Whereas monitoring is essential for patients on interferon monotherapy, it is even more crucial for those on combination therapy, providing evidence that dosages may need adjustments, other interventions may be necessary, or therapy should be discontinued. At a minimum, the following should be assessed at baseline, at 6 and 12 months during therapy, and 6 months posttreatment(1,3-5):

  • Baseline HCV RNA quantitation
  • Complete blood count with differential
  • Hepatic function
  • Thyroid function Blood counts should be done at least at 2 and 4 weeks into therapy because of the tendency of ribavirin to produce hemolytic anemia.

Pegylated Interferon
Attaching polyethylene glycol (PEG), a large inert molecule, to a protein such as an interferon retards the compound?s breakdown and elimination, thus extending its systemic endurance and duration of activity. Nonpegylated interferons endure in the body for only about 24 hours, but pegylated interferon provides longer, more constant drug levels and more constant exposure to suppress HCV. Whereas nonpegylated interferons require subcutaneous or intramuscular injection 3 times weekly, pegylated interferon alfa-2b produces comparable efficacy with dosing only once a week, thus enhancing compliance and improving quality of life for the patients who must endure therapy. (6,7)

Patients on therapeutic regimens based on pegylated interferon have demonstrated significant reduction in HCV viral load and a more favorable sustained viral response rate (SVR) than those on nonpegylated product?some 23% SVR for the pegylated inter-feron, compared with only 12% for the nonpegylated interferon. It follows logically that utilizing pegylated inter-feron in combination with ribavirin, as with nonpegylated interferon, would produce superior results, even over the older combination, and this has been demonstrated by evidence from clinical studies. Patients on regimens of weekly pegylated interferon alfa-2b and 800 to 1,200 mg of ribavirin qd for 48 weeks have experienced SVRs of 61% to 78%, depending on viral genotype.(2,8)Investigators emphasize that mechanisms involved in initial viral elimination between pegylated and nonpegylated product may differ, accounting for dramatic decreases in viral load noted with the second dose in interferon-sensitive cases. (2)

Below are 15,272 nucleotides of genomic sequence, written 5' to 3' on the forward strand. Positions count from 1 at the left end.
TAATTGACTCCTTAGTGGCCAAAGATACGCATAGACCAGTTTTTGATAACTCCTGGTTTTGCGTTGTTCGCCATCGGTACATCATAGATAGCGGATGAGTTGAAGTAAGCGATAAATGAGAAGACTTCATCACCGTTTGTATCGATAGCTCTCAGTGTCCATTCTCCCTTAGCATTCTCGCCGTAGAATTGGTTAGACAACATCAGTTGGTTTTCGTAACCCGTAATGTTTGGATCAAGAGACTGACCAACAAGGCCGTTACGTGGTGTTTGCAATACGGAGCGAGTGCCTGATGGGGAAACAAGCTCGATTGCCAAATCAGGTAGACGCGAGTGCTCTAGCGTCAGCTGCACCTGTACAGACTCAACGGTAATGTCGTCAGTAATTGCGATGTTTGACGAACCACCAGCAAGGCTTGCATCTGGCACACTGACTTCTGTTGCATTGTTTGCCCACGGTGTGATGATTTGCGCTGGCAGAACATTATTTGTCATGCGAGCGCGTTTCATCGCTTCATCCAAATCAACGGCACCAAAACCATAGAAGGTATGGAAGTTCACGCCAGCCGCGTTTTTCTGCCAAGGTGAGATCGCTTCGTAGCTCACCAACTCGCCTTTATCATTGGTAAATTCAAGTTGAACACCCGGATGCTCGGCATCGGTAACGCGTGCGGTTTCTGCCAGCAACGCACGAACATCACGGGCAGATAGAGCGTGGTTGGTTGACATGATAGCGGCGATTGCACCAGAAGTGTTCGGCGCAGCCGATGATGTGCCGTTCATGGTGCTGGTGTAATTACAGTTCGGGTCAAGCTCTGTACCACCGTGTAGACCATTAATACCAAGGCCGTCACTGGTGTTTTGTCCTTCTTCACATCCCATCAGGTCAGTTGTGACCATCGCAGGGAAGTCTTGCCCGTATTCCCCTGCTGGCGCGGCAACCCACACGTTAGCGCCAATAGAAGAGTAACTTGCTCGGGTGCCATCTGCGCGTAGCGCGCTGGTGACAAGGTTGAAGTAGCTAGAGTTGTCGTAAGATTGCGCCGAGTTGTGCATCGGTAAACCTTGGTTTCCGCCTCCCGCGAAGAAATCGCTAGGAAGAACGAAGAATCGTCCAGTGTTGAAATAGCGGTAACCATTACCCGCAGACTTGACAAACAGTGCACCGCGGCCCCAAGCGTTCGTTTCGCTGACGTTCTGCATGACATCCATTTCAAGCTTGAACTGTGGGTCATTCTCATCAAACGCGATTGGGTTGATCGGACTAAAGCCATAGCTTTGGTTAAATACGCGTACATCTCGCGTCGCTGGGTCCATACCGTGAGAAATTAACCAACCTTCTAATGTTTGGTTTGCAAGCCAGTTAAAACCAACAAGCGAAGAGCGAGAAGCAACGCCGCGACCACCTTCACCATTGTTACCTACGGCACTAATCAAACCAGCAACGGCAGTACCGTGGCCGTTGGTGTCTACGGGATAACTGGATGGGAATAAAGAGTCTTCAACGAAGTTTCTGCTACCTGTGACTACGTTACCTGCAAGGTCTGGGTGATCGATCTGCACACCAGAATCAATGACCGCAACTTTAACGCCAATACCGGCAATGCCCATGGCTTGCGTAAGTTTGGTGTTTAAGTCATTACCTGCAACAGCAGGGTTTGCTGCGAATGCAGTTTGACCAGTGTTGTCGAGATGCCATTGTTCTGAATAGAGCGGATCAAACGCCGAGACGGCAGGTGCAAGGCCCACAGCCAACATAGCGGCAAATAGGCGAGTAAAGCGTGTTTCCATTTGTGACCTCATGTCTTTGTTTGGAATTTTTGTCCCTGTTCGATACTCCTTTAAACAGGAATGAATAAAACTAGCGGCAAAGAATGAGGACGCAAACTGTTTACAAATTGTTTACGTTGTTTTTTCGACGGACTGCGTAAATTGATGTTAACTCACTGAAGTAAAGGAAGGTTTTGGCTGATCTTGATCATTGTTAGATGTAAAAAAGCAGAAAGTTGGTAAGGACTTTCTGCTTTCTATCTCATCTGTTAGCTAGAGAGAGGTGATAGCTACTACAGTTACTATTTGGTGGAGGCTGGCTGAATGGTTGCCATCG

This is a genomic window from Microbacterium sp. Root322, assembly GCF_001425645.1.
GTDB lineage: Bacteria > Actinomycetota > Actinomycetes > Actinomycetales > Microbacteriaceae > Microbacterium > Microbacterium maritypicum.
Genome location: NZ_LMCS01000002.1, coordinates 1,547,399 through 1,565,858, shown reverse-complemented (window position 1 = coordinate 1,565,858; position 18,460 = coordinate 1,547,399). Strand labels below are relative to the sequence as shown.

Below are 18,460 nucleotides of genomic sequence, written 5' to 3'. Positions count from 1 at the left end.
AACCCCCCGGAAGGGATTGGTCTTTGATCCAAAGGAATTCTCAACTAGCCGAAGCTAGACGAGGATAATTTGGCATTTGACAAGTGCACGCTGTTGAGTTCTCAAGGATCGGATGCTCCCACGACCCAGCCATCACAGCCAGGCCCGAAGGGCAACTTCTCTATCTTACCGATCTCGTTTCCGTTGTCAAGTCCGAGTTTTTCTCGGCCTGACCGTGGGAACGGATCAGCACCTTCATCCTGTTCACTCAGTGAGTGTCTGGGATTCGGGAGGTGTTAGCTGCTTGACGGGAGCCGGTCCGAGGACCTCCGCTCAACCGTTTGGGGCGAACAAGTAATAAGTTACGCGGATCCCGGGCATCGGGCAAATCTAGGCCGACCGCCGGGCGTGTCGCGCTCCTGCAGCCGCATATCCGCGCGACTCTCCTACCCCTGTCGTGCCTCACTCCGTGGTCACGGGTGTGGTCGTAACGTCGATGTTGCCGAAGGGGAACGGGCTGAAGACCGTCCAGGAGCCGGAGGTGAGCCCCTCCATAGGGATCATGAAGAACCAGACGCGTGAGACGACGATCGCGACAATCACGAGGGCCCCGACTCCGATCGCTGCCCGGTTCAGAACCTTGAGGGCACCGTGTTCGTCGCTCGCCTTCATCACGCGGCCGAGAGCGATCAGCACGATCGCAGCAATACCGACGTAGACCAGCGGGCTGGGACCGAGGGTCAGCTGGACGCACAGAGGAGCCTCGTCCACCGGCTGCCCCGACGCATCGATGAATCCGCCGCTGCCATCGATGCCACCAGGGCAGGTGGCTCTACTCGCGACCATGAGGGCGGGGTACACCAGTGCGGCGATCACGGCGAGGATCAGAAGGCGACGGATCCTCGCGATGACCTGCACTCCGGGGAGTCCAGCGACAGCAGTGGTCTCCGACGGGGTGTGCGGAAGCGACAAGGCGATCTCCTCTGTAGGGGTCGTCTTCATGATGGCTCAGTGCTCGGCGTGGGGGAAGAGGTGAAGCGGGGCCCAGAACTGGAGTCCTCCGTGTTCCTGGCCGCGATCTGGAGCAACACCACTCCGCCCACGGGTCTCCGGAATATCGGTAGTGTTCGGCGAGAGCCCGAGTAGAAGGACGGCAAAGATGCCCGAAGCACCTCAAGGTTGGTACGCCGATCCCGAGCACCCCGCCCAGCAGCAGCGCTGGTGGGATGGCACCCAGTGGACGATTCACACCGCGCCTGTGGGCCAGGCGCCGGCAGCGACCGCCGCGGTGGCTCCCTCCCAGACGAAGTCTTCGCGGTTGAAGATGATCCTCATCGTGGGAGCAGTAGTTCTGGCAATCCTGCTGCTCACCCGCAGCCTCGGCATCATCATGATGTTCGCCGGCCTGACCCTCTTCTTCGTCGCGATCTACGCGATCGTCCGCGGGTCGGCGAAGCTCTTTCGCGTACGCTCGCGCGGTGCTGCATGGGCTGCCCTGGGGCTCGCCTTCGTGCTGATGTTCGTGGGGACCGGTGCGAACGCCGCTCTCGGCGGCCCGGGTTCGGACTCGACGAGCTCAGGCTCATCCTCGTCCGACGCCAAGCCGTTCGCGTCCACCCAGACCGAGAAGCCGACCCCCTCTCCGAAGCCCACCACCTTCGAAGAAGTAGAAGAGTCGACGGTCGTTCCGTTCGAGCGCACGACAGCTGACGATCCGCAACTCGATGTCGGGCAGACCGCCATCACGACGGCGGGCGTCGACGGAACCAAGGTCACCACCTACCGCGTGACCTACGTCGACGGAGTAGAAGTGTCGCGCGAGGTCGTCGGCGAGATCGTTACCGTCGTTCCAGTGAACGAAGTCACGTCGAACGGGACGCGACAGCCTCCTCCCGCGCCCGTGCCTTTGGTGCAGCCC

Interferon alone or in combination with ribavirin can provide rapid improvement in serum ALT levels in 50% to 75% of patients and undetectable serum HCV RNA in 30% to 50%. Enduring improvement in liver disease, however, is attainable only if HCV RNA remains undetectable post-therapy. Response is considered sustained if posttherapy HCV RNA remains undetectable for ?6 months. With interferon monotherapy, sustained response rates average only 15% to 20%; sustained response rate with combination therapy is 35% to 45%. Combination therapy provides both more effective loss of HCV RNA during treatment and a lower post-therapeutic relapse rate. Clinical trials of pegylated interferon in combination with ribavirin promise improved clinical results over nonpegylated interferons, if for no other reason than ease of compliance.

Available therapeutic options are only marginally effective for most patients, especially with the more prevalent and more treatment-resistant HCV type 1 genomes seen in the United States. Studies are currently under way to evaluate interleukin-12, triple therapies, including amantadine or rimantadine in combination with interferons and ribavirin, and combinations that include protease inhibitors for future use in combating this particularly treatment-resistant viral infection. Although vaccines for hepatitis viruses A and B are available and effective, the genetic variation and mutability of HCV have complicated efforts to develop effective vaccines for HCV.

For a list of references, send a stamped, self-addressed envelope to: References Department, Attn. G. Henry, Pharmacy Times, 241 Forsgate Drive, Jamesburg, NJ 08831; or send an e-mail request to: